A web designer accused of killing a young woman when his speedboat capsized on the Thames admitted: "I did not even ask if she could swim," a court heard.
Jack Shepherd had allegedly tried to seduce 23-year-old Charlotte Brown with a boozy meal at the Shard and a champagne boat trip to Westminster after they met through a dating website.
But after he gave her the wheel for a "thrill", the speeding vessel hit a submerged tree trunk and capsized on the evening of December 8 2015, the Old Bailey heard.
Afterwards, the 30-year-old told police his boat had been going "full throttle".
He said: "Neither of us were wearing life jackets, although there were two between the seats.
"She would not have known they were there and I did not point them out. I did not even ask if she could swim."
Jurors were told that if Ms Brown had been wearing a life jacket, it would have "increased the probability" of her survival in the water.
A post-mortem examination gave the cause of death as cold water immersion.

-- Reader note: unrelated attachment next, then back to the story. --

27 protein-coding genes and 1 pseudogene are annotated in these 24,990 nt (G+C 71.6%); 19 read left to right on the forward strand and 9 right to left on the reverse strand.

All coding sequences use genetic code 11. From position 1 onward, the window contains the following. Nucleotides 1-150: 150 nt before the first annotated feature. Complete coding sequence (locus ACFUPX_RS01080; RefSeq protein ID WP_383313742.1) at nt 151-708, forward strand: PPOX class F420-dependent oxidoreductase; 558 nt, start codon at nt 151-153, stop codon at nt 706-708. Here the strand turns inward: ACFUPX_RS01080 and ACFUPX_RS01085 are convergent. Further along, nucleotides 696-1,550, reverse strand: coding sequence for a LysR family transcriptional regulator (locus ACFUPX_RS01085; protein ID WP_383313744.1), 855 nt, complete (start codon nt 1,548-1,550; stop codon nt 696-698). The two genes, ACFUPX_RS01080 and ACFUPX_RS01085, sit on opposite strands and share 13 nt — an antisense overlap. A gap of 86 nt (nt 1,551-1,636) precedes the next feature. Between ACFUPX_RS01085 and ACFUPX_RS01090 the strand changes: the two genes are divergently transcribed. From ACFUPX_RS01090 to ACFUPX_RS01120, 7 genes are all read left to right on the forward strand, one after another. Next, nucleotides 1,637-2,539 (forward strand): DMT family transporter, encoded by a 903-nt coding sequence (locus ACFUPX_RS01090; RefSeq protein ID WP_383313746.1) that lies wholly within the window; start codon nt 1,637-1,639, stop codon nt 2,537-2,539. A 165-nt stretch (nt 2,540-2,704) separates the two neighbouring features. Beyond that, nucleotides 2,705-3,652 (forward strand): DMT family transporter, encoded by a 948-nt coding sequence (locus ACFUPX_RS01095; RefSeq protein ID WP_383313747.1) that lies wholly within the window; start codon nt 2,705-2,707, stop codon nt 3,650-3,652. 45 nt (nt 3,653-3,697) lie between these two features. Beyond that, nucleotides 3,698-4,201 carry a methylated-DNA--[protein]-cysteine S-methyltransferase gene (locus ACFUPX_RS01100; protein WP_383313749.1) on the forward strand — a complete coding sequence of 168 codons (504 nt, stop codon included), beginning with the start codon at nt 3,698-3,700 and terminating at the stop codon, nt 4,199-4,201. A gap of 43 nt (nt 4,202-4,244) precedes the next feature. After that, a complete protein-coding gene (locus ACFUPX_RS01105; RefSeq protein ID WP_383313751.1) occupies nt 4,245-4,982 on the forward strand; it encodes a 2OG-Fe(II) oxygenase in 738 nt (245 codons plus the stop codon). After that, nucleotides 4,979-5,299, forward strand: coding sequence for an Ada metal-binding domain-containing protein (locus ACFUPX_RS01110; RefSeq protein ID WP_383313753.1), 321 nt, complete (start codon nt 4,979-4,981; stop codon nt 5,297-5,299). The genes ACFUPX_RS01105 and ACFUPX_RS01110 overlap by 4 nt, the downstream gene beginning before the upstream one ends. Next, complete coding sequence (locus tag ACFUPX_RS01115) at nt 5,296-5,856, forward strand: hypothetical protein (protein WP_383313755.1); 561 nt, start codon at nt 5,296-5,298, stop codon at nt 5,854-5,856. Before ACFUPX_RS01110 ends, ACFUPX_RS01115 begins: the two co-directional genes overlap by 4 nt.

Prosecutor Aftab Jafferjee QC said Shepherd had been advised by police about wearing jackets on more than one occasion in the past.
On August 22 2015, he had taken a girlfriend to the Shard by boat but she felt "uncomfortable" and left him at the restaurant to take a taxi home, the court heard.
Mr Jafferjee said: "Once again he was speeding, and she will tell you that she became uncomfortable and asked him to slow down.
"Marine police officers also stopped and spoke to him on this occasion. They noticed he was driving, as the officer says, 'at speed'.
"The officer pointed out to him both of them should be wearing life jackets as it was an important safety issue."
Then on September 10, marine police caught up with Shepherd heading upstream towards his houseboat in Hammersmith, estimating he was doing 30 knots, which is more than twice the 12 knot limit.
They advised Shepherd that wearing life jackets was a "sensible thing to do" as well as making sure the kill cord was attached, jurors heard.
Mr Jafferjee said none of the warnings were heeded by the defendant.
On the night of the accident, the boat was estimated to be going on average 30 knots on the way to Westminster and between 22 and 29 knots on the return journey when tragedy struck.
At the time of a "glancing blow" to a large tree trunk, the boat was going about 20 knots, it was claimed, and Ms Brown was in no condition to avert the danger.
The court also heard how the speedboat had a number of defects, including "poor and sloppy steering" and a "partially opaque" windscreen.
Shepherd, who is being tried in his absence at the Old Bailey, denies manslaughter by gross negligence.